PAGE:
Do Tax Liens Survive in Chapter 7?

By Tom Streissguth

If you fail to pay taxes, the government can slap a tax lien on your property. The lien gives the Internal Revenue Service or local taxing authority a claim on the amount you receive if and when the property is sold. Ordinarily, back taxes are a priority debt in bankruptcy, meaning the court will not discharge them. However, bankruptcy law allows some exceptions.

Priority Claims

Normally, a Chapter 7 bankruptcy will not discharge income or property taxes, which are priority claims. There are exceptions: Income taxes assessed more than three years before the bankruptcy filing, for example, can be discharged. Property taxes also survive a bankruptcy filing. However, if the property is sold through foreclosure, the property taxes due on the property remain with the property, not with you personally. The lien attaches to the property, and does not follow you after discharge if you should buy another home.

Foreclosure

Chapter 7 will not cancel any IRS tax liens -- these remain priority claims even if the tax debt is more than three years old. Bankruptcy does halt any legal proceedings against you -- temporarily. After the discharge, the IRS may still foreclose on the lien, forcing you to sell the property. The IRS has a claim on any equity that remains after the mortgage is paid.

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Determining Lien Value

In order to clear off the lien, you must establish that it is not worth anything, or worth less than the value of your assets. You can do this by filing a Motion to Determine Lien Value. You will have to show that the equity in your home, or the value of your property, is less than the amount of the tax lien. If the lien was for dischargeable tax debt, then the court will reduce it to the amount of equity you do have available, or to zero if you have no equity.

Lien Survival

If the court does not act on a motion to determine lien value, then the IRS retains its lien no matter how much, or how little, equity you have in your home. In addition, the lien on the home will remain even after the bankruptcy is discharged. This will remain the case until the house is sold, or until the IRS fails to renew the lien after 10 years, the statutory limit on federal tax liens.

IRS Errors and Exceptions

There are also circumstances in which liens can be found invalid in bankruptcy. The IRS may have established an installment agreement with you for repayment of the tax debt. If you make timely payments, then the agency cannot assert a lien. In addition, if you can show that withdrawal of the lien will help you pay the back taxes (by making it easier to sell the home, for example), then the IRS may cancel it. Tax debts expire by statute after 10 years, so no lien can be asserted after this time has passed since the tax was due. If the IRS or any other agency files a lien after you petition for Chapter 7 bankruptcy protection, then the lien is barred by law.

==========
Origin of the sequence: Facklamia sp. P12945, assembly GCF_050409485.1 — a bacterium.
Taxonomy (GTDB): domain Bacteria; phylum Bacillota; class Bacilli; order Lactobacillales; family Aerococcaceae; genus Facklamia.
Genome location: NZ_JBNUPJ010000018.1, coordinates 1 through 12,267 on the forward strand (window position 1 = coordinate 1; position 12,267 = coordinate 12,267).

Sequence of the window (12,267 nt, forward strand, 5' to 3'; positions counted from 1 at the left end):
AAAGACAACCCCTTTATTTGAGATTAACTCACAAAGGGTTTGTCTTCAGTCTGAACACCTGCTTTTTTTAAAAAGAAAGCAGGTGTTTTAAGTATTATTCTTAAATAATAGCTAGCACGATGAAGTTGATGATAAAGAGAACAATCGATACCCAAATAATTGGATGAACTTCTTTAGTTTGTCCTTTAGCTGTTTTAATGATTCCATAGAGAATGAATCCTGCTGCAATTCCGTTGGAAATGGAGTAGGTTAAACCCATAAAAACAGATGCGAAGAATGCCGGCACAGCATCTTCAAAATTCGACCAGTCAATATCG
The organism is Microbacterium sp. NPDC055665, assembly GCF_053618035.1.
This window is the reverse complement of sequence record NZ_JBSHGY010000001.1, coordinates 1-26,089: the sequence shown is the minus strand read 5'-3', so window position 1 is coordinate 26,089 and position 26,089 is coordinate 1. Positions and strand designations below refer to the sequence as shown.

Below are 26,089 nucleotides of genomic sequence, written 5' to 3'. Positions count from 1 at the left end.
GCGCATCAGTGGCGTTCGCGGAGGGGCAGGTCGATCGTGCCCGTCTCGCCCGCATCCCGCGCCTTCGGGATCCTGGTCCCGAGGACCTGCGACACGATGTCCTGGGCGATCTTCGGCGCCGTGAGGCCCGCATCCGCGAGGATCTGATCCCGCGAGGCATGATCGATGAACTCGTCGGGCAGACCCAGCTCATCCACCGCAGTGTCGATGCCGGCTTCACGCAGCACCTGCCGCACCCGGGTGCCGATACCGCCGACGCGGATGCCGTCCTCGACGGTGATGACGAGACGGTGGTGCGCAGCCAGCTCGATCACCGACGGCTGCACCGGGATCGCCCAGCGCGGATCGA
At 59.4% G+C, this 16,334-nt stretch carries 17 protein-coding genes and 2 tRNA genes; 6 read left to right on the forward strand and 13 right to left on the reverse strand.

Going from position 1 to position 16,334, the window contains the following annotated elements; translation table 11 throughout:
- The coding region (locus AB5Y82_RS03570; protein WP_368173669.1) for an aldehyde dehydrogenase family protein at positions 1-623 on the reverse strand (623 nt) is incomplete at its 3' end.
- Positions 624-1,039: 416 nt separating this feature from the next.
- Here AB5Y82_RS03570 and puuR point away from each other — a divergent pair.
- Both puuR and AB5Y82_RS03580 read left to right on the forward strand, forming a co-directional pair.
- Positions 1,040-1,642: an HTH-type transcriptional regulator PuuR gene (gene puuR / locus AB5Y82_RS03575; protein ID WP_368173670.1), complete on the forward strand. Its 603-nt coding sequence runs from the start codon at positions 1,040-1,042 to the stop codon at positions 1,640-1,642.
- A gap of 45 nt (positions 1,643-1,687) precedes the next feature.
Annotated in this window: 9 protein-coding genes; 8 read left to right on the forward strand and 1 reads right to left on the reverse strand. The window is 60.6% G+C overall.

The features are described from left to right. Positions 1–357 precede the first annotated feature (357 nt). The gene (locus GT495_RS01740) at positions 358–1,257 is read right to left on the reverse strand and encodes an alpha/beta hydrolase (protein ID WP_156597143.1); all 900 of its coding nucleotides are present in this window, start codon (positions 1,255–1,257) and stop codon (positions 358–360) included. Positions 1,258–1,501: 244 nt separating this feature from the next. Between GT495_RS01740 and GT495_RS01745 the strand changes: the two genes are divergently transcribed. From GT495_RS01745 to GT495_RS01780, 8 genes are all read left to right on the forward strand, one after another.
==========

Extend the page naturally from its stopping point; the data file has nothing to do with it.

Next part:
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References

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Can Creditors Attempt to Get Money After a Discharge?

When you file a petition for bankruptcy, you are asking a federal court for protection from creditors and time to work out your financial difficulties. In a Chapter 7 case, the court authorizes a trustee to seize your assets and sell them in order to repay creditors. In a Chapter 13, the trustee sets up a repayment plan, taking into consideration your assets as well as your income. Unless the case is dismissed, both kinds of bankruptcy conclude with a cancellation of debts you owe to some — but not all — of your creditors.

What Won't Be Dismissed in Chapter 7

In a Chapter 7 bankruptcy, often called liquidation bankruptcy, a debtor's non-exempt assets are sold to pay the debtor's creditors. Often, a debtor has no non-exempt assets -- or not enough to cover his debts. In such cases, the debtor's remaining, unpaid debts can be discharged, or erased, by the bankruptcy court. Not all debts, however, can be discharged.

Can a Chapter 7 Be Filed if a Debt Has Placed a Lien Against You?

You can file for Chapter 7 bankruptcy after a creditor has placed a lien against your property, but bankruptcy can provide relief from liens only if you take additional action after you file. Otherwise, liens often are not affected by the bankruptcy. Even when you are willing to take additional action to deal with liens in your bankruptcy, not all liens can be removed or reduced. It depends on the type of lien it is and the property it is attached to.

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